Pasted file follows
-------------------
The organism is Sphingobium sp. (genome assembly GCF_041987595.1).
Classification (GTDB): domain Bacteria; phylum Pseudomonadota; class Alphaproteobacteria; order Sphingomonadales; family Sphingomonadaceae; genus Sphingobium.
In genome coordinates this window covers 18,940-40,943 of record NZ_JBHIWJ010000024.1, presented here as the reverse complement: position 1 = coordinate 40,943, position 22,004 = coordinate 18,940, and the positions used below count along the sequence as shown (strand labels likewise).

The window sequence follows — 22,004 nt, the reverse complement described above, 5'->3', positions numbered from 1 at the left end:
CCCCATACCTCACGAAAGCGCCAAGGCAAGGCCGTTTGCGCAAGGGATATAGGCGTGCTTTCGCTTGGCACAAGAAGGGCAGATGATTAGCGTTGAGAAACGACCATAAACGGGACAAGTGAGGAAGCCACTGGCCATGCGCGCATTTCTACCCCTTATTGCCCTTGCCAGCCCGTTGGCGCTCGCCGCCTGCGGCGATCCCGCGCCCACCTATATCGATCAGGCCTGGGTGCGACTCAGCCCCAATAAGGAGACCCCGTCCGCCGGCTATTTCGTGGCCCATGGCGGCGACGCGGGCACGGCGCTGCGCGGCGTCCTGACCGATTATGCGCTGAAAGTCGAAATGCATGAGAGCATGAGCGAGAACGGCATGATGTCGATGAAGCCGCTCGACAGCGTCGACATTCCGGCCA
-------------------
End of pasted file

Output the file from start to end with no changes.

The organism is Sphingobium sp. (genome assembly GCF_041987595.1).
Classification (GTDB): domain Bacteria; phylum Pseudomonadota; class Alphaproteobacteria; order Sphingomonadales; family Sphingomonadaceae; genus Sphingobium.
In genome coordinates this window covers 18,940-40,943 of record NZ_JBHIWJ010000024.1, presented here as the reverse complement: position 1 = coordinate 40,943, position 22,004 = coordinate 18,940, and the positions used below count along the sequence as shown (strand labels likewise).

The window sequence follows — 22,004 nt, the reverse complement described above, 5'->3', positions numbered from 1 at the left end:
CCCCATACCTCACGAAAGCGCCAAGGCAAGGCCGTTTGCGCAAGGGATATAGGCGTGCTTTCGCTTGGCACAAGAAGGGCAGATGATTAGCGTTGAGAAACGACCATAAACGGGACAAGTGAGGAAGCCACTGGCCATGCGCGCATTTCTACCCCTTATTGCCCTTGCCAGCCCGTTGGCGCTCGCCGCCTGCGGCGATCCCGCGCCCACCTATATCGATCAGGCCTGGGTGCGACTCAGCCCCAATAAGGAGACCCCGTCCGCCGGCTATTTCGTGGCCCATGGCGGCGACGCGGGCACGGCGCTGCGCGGCGTCCTGACCGATTATGCGCTGAAAGTCGAAATGCATGAGAGCATGAGCGAGAACGGCATGATGTCGATGAAGCCGCTCGACAGCGTCGACATTCCGGCCA